Several people took home bags, including me, since one of my younger friends at church said that crabapple jelly was the best thing ever, and my friend, Mimi, had actually served me some of her crabapple jelly on goat cheese on crackers and it was very tasty indeed. I figured I might have the time to do it, and since I'd never done it before, the whole process intrigued me.
The prep is what took the longest time. And I decided to do them all, because I had no use for crabapples in any other recipe.
So it was just bringing it to a boil and then letting them simmer for twenty minutes or so, and the liquid they were cooking in turned this brilliant red. I really liked that, and the house smelled of the tart perfume of crabapples. No sugar, yet, just the fruit and water. It made me wonder if grape jelly or apple jelly is the same process, and I could definitely see it working for apples to get their pectin, but grapes wouldn't hold together for cooking. Maybe grape jelly just extracts the juice the same way they do for wine?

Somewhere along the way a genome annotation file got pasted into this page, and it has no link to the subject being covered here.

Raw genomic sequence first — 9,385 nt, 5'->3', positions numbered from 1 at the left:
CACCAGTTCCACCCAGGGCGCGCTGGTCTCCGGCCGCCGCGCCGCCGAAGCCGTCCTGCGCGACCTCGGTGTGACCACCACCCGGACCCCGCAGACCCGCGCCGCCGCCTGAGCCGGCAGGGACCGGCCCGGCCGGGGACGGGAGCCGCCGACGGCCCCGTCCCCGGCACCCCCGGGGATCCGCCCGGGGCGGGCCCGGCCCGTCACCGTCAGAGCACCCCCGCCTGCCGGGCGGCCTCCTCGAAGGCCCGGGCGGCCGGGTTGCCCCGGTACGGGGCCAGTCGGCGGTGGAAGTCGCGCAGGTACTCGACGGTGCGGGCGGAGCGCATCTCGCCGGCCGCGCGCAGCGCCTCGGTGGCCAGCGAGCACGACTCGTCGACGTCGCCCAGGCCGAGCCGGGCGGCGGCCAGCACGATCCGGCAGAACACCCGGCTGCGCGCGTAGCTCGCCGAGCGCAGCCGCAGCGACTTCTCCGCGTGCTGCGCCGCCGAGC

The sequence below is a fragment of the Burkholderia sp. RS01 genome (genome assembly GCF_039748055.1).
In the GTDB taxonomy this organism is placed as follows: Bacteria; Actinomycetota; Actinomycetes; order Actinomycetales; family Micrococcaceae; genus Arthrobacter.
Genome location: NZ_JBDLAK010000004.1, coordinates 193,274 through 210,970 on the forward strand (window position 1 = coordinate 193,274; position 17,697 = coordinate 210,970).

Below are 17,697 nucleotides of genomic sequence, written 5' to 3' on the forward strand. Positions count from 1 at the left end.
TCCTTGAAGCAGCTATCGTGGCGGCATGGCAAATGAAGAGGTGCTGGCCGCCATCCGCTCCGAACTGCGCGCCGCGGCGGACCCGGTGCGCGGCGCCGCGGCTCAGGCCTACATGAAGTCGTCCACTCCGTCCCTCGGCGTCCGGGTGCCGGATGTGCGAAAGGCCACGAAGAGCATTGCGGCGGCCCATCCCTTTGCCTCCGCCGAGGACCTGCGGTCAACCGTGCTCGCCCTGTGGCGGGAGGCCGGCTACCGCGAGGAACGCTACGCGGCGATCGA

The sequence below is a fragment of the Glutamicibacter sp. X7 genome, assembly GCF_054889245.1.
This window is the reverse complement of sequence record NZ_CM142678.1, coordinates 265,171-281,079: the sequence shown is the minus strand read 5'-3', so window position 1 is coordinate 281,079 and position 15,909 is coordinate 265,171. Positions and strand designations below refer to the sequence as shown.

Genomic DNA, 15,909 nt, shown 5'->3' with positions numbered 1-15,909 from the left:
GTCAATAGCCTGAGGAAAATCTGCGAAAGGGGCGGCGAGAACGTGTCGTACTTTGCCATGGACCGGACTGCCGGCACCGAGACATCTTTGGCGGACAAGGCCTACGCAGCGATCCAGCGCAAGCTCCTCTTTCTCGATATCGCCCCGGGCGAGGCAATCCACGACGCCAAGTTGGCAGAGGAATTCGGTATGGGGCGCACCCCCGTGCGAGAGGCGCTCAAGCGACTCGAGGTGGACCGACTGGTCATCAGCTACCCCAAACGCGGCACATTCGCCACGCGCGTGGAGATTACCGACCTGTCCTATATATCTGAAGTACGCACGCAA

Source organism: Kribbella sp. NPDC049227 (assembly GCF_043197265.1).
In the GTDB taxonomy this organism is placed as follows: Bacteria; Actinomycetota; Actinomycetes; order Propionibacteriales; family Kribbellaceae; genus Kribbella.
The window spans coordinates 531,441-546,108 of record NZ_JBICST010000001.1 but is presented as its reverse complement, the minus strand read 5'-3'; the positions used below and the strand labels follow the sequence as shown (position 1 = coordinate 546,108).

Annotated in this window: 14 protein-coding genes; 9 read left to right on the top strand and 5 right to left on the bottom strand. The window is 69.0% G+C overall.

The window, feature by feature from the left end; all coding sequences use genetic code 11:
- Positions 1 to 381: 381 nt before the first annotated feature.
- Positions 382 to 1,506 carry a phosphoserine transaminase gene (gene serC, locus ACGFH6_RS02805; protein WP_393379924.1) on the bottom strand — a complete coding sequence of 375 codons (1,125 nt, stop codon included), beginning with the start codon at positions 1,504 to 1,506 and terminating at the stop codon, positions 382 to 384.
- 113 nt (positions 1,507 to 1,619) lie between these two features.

The recipe said to take it to eight degrees above the boiling point of water, but that really seems far too much like making candy instead of jelly, but I've also never really done it before. *laughs* So I may as well make my mistakes and see how it goes. I used 2 1/2 cups of juice so only 1 3/4 cups of sugar, which is still a lot of sugar, it made three and a half cups of jelly, which is far more than I can eat. I actually had sixty ounces of crabapple juice from the cooking, so I bottled a quart of the leftovers into a clean quart milk bottle, and it's delicious, straight, in soda water. I may even sweeten it a little for a really nice crabapple drink.
John and Jet never eat jelly. I almost never do, but this will probably be amazing on goat cheese and in peanut butter and jelly sandwiches. Still... it's going to be a while before I even get through this much. Luckily, the young lady who told me, at the very first, that crabapple jelly was amazingly good may well take one of the jars. *laughs*
I have to admit when I was prepping all these tiny fruit I thought that someone must have been awful desperate to have initially come up with the concept of crabapple jelly, especially as some means of preserving those amazingly tart fruit. The pectin content is pretty neat, though, and it's probably going to cool solid with time. It's definitely something that takes a lot of time and effort to prepare, but given the taste of what I had at Mimi's and the last dregs from the jelly pan, it is well worth it.